Penalty Charge Notice increase

The Council’s Cabinet this week agreed to increase the Penalty Charge Notice (PCN) value following national guidance issued by Scottish Ministers on the revised levels that can be charged for parking contraventions. From 1 August 2023, the charge will rise from £60 to £100.

Motorists receive a PCN when they fail to comply with parking regulations, and most are issued in relation to parking restrictions that have been introduced to support road safety such as double yellow lines and school keep clear markings, accessibility (disabled parking bays), and local business activity (loading bays).

The Scottish Government undertook a public consultation which considered the levels of fines associated with PCNs and published the analysis of the responses in September 2022. All of the Scottish local authorities who responded to the consultation agreed that PCN levels should be increased.

The current £60 PCN value has not been increased since decriminalised parking enforcement (DPE) was introduced nationally in April 2001. East Ayrshire Council introduced DPE in 2012. If the PCN value been reviewed in line with inflation over the intervening years, the current value would be approximately £105.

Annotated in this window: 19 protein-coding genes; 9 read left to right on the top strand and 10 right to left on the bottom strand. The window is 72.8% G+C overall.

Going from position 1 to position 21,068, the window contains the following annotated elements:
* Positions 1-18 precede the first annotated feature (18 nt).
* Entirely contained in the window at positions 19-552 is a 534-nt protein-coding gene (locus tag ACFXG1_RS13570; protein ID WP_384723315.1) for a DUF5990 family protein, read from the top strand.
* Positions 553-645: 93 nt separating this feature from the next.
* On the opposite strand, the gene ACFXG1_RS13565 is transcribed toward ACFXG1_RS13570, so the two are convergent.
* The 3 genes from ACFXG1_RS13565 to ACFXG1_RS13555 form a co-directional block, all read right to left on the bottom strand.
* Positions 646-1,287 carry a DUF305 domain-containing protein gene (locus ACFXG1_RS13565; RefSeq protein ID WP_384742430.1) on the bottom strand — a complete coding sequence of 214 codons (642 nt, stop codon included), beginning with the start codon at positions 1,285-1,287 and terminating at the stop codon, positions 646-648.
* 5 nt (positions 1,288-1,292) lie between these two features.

The new guidance allows a local authority to set a new PCN value at a lower rate of £80, discounted by 50% if paid with 14 days or a higher rate of £100, discounted by 50% if paid within 14 days. These rates are increased by 50% if the PCN remains unpaid.

However, an £80 PCN value is lower than the adjusted 2001 value when inflation in the intervening period is accounted for. The Council believes that an increase in the cost of a PCN will support positive behaviour change and an improvement in parking compliance.

Of the other Scottish local authorities who have already increased their PCN rates, including Glasgow, Edinburgh, Dundee and Aberdeenshire, the higher rate increase has been the approved option. All of the other roads authorities which are in the process of presenting recommendations to their respective administrations are also seeking approval to adopt the higher rate increase.

Any PCN income is reinvested in parking services, public transport, and road or environmental improvements, particularly in relation to road safety and accessibility issues.

Councillor Neal Ingram, East Ayrshire Council Spokesperson for Community Safety, Roads and Transportation, said: “This is the first opportunity local authorities have had since the introduction of DPE powers 22 years ago to adjust PCN values and bring them more in line with inflationary adjustments. We hope that the higher charge will encourage positive behaviour change in support of parking regulations and also help with the Council’s carbon reduction aspirations as drivers adopt other modes of transport.”